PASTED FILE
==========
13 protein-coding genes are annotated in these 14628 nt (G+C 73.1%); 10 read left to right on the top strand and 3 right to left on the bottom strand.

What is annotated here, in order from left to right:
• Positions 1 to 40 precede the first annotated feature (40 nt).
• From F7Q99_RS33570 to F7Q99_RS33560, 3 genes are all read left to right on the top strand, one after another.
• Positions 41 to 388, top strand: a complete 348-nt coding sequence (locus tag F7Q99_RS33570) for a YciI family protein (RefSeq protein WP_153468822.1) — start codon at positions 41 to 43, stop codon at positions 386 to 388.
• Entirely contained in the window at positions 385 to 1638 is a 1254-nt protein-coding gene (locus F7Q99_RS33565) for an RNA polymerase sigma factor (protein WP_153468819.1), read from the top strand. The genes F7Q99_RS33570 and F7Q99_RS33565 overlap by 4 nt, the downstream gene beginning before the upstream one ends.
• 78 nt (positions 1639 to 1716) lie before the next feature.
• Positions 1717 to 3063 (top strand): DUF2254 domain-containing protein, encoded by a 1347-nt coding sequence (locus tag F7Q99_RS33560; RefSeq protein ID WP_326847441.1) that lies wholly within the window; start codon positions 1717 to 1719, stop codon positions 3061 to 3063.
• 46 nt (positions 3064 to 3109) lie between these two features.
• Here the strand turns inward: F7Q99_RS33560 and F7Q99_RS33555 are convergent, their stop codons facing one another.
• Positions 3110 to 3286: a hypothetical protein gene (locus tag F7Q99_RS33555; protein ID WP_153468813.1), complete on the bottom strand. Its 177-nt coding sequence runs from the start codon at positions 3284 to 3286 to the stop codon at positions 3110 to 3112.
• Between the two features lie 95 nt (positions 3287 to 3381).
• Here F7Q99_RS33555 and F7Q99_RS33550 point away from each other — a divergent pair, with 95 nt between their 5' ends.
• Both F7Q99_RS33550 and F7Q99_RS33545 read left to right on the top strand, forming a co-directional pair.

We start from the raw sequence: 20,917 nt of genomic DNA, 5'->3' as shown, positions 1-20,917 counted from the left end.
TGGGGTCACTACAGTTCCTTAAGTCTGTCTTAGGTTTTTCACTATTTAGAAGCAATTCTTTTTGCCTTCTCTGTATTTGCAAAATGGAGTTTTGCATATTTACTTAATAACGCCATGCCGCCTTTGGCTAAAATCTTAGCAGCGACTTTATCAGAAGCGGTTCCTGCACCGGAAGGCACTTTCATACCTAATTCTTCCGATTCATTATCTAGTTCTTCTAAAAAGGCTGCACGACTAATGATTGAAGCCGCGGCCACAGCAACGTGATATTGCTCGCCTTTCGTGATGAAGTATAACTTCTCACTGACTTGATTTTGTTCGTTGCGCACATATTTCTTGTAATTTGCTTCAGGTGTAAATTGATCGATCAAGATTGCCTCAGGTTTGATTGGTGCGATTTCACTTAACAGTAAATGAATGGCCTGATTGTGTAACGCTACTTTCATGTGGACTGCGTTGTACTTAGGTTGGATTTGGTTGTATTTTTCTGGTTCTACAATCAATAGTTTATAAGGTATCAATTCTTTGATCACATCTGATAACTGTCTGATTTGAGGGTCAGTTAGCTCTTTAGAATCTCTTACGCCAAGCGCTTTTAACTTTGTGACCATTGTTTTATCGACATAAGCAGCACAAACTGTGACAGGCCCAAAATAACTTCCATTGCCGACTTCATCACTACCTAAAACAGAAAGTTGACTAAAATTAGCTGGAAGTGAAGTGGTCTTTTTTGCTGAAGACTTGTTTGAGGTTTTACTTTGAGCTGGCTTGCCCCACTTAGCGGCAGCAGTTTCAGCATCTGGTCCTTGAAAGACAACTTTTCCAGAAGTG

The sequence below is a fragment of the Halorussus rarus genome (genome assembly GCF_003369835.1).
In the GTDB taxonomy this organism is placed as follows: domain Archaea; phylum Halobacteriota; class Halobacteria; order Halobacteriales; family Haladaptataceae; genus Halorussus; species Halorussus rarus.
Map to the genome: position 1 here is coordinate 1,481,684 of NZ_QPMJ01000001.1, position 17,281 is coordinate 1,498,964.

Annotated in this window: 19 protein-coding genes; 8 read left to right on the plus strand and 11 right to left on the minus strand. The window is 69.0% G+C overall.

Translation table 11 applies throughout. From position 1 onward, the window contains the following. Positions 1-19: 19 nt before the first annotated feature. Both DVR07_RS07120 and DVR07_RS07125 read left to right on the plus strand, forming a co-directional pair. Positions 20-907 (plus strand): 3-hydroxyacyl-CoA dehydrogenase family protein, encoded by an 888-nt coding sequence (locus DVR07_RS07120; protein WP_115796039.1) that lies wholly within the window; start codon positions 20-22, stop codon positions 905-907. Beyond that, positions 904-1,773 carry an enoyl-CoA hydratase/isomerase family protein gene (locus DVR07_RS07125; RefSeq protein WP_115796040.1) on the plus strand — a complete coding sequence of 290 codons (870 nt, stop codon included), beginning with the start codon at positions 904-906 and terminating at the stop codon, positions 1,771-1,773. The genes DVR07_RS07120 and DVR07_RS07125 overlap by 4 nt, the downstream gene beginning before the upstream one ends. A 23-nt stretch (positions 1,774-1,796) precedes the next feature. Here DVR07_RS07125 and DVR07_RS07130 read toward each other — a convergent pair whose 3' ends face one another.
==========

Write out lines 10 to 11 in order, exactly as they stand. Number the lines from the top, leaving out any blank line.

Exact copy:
• Here the strand turns inward: F7Q99_RS33560 and F7Q99_RS33555 are convergent, their stop codons facing one another.
• Positions 3110 to 3286: a hypothetical protein gene (locus tag F7Q99_RS33555; protein ID WP_153468813.1), complete on the bottom strand. Its 177-nt coding sequence runs from the start codon at positions 3284 to 3286 to the stop codon at positions 3110 to 3112.